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Topics: Literature

Who Shmoop’s NOT Inviting to Thanksgiving Dinner—Sorry, Holden Caulfield.

Posted by Shmoop on 11/21/18 10:30 AM

Shmoop counts down the 10 most ungrateful literary characters who are persona non grata for this year’s Thanksgiving feast.

Thanksgiving is a time to put aside all of your familial angst in the name of deliciousness, but after a hard day in the kitchen, Shmoop isn’t about to share with anyone who can’t spare a compliment to the chef.

Since Shmoop prefers its dinners to be low-drama and its guests thankful, here is Shmoop’s list of literary characters who will not be getting an invite this year. Shmoop’s ranked them from 10—allowed in if they bring a green bean casserole—to 1—never allowed in, even with a gourmet brined turkey. No offense, guys. It’s just that Peeta Mellark can both bake bread and say, “Thank you.” Maybe next year!

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Topics: and the wardrobe, charlie and the chocolate factory, ender's game, harry potter, king lear, medea, oliver twist, thanksgiving, the aenid, the catcher in the rye, the lion, the phantom tollbooth, the witch, top ten, Updates

EdTech in the Classroom Podcast—Best Online Educational Publisher

Posted by Shmoop on 11/18/18 1:58 PM

Last week we were lucky enough to sit down with Jeffrey Bradbury of EdTech in the Classroom. David Siminoff, founder of Shmoop University Inc., and Jeffrey, an educator and founder of the TeacherCast Educational Networkdiscuss Shmoop's versatility as a solution not just for students, but also a great tool for teachers. In a world where teachers are expected to do more with less, Shmoop tries to make life a little easier (to help you be able to have one) by providing online drills, courses, teaching guides, and more. Check it out.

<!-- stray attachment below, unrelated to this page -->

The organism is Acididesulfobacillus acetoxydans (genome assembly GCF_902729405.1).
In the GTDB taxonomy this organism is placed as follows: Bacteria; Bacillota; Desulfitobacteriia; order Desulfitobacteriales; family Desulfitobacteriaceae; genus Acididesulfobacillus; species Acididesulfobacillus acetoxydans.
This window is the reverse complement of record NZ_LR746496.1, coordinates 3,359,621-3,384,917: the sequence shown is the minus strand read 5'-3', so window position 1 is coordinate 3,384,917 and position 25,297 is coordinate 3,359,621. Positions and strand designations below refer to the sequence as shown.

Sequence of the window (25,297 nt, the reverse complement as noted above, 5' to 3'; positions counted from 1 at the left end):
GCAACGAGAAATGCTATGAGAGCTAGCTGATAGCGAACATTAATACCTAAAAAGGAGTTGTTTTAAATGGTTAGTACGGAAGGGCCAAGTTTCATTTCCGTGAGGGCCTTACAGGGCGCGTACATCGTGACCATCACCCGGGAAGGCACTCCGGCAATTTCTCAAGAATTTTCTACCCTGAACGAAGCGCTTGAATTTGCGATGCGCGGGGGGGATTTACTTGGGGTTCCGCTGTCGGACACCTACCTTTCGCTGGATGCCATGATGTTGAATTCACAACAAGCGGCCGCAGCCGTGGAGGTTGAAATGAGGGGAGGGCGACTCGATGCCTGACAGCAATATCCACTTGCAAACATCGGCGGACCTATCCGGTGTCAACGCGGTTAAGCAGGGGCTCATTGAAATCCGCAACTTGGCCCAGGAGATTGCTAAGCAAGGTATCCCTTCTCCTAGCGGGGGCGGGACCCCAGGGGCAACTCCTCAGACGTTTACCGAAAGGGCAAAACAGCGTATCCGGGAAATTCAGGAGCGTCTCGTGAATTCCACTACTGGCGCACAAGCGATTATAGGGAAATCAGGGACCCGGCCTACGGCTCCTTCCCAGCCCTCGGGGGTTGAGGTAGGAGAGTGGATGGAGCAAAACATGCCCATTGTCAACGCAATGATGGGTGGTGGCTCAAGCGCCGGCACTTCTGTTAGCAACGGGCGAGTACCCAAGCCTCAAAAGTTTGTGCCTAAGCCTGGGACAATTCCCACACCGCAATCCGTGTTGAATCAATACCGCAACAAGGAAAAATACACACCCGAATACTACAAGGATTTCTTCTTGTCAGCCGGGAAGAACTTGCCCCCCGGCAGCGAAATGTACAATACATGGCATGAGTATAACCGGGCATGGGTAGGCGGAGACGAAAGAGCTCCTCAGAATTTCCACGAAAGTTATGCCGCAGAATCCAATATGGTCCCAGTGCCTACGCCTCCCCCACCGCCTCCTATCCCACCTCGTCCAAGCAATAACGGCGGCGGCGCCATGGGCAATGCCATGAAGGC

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Topics: Literature, Teachers

Why did they read The Great Gatsby at the Royal Wedding?

Posted by Shmoop on 11/16/18 12:25 PM
Lack-of-self-awareness should be a SuperPower, don't you think? Adverbially named Stan Lee was working on a Narcissus paradigm before his untimely death at 95. So when Eugenie had this passage from The Great Gatsby read at her Royal Wedding to Jack, tongues either wagged or remained pressed firmly in cheek. 
Well, read it, for starters. The most gorgeous writings live in Gatsby. Every paragraph is either Angelina in her early 20s or Thor or his brother, pre-MalibuMiley fires. So here it is:
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Topics: Literature